THE BLOG

Choosing Your World Cup Channel

23/05/2014 11:09 BST | Updated 22/07/2014 10:59 BST

It's an age- old battle that the BBC always wins, but choosing where to watch your World Cup this Summer could be a tighter contest than ever before.

ITV boast the heady opening game optimism of Brazil against Croatia, but the Beeb are retaliating with England's 11pm opener versus Italy in the usual fixtures- led war of attrition.

Of course, all of these games have been bid for in turn far in advance of a ball being kicked, and single broadcaster games simply make your decision for you, but when it comes to highlights and the final itself, it's the bums on the sofas who make the difference.

The BBC's usual suspects of Gary Lineker and the two Alans (Hansen and Shearer) face off against ITV's ever- presents Adrian Chiles and Roy Keane, and while the lure of hansen's last hurrah before retiring probably just about beats a death stare from Keano, it's the new boys who will turn your head.

Broadcasters love a little touch of World Cup glamour, so the BBC are teaming the French flair of Thierry Henry with insanely successful Dutchman Clarence Seedorf, while ITV have it covered with ultra- smooth Italian Fabio Cannavaro, slightly manic Uruguayan Gus Poyet and Henry's enviably chilled- out countryman Patrick Vieira, who has the added bonus of a history with Keane that will hopefully lead to an on- air brawl.

We're not expecting much from either side's England legends though, as ITV reunite Glenn Hoddle and Ian Wright while the BBC employ Glenn's former singing partner, Chris Waddle, to relive the good old days and give us all time to make a cup of tea.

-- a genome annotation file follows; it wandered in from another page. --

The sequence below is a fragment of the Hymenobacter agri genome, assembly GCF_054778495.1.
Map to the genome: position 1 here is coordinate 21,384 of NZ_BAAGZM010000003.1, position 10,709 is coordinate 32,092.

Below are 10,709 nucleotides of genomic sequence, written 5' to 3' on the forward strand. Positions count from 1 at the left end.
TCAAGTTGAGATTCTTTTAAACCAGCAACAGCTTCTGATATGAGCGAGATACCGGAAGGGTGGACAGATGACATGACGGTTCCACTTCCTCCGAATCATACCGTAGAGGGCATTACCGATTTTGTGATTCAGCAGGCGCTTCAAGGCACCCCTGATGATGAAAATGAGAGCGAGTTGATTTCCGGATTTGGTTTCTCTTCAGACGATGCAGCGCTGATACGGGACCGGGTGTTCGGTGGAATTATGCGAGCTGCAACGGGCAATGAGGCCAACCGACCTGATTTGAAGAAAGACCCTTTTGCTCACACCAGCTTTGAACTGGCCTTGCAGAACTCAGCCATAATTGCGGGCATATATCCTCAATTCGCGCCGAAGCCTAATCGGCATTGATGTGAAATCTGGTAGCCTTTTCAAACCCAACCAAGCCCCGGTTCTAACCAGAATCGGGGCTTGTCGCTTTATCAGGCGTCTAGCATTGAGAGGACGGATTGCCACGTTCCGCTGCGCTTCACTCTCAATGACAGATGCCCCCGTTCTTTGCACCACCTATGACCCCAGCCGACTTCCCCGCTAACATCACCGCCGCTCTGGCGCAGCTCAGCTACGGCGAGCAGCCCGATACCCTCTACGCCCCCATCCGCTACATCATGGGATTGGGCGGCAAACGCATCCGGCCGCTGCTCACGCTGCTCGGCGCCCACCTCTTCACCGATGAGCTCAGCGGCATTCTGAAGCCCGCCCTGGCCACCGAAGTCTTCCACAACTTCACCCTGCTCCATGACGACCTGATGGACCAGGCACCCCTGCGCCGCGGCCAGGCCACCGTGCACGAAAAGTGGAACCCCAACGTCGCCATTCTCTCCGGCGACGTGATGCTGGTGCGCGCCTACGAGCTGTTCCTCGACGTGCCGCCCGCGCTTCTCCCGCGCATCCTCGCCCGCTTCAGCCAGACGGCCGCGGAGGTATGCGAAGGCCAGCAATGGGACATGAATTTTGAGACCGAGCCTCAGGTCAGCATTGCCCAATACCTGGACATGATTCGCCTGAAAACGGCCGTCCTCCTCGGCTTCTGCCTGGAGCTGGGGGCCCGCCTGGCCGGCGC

No, what it comes down to is the current players, the part- time pundits who can really talk us inside that dressing room, and this is where ITV may have bagged a winner.

The BBC's signing of former England and Manchester United captain Rio Ferdinand is an astute one, but ITV are the only ones to have secured the services of a man who would have been flying down to Rio were it not for injury- Andros Townsend.

As long as Andros can string a few sentences together in front of a camera, his recent involvement with the squad means he's surely going to be the most interesting voice when it comes to England, and, for millions, that's really all it comes to.

If that's true, then Adrian Chiles' recent assertion at ITV's World Cup launch that 'you could put anyone presenting an England game and you'd get a 20m audience' probably says it all.

Fair enough- the BBC it is then, Adrian.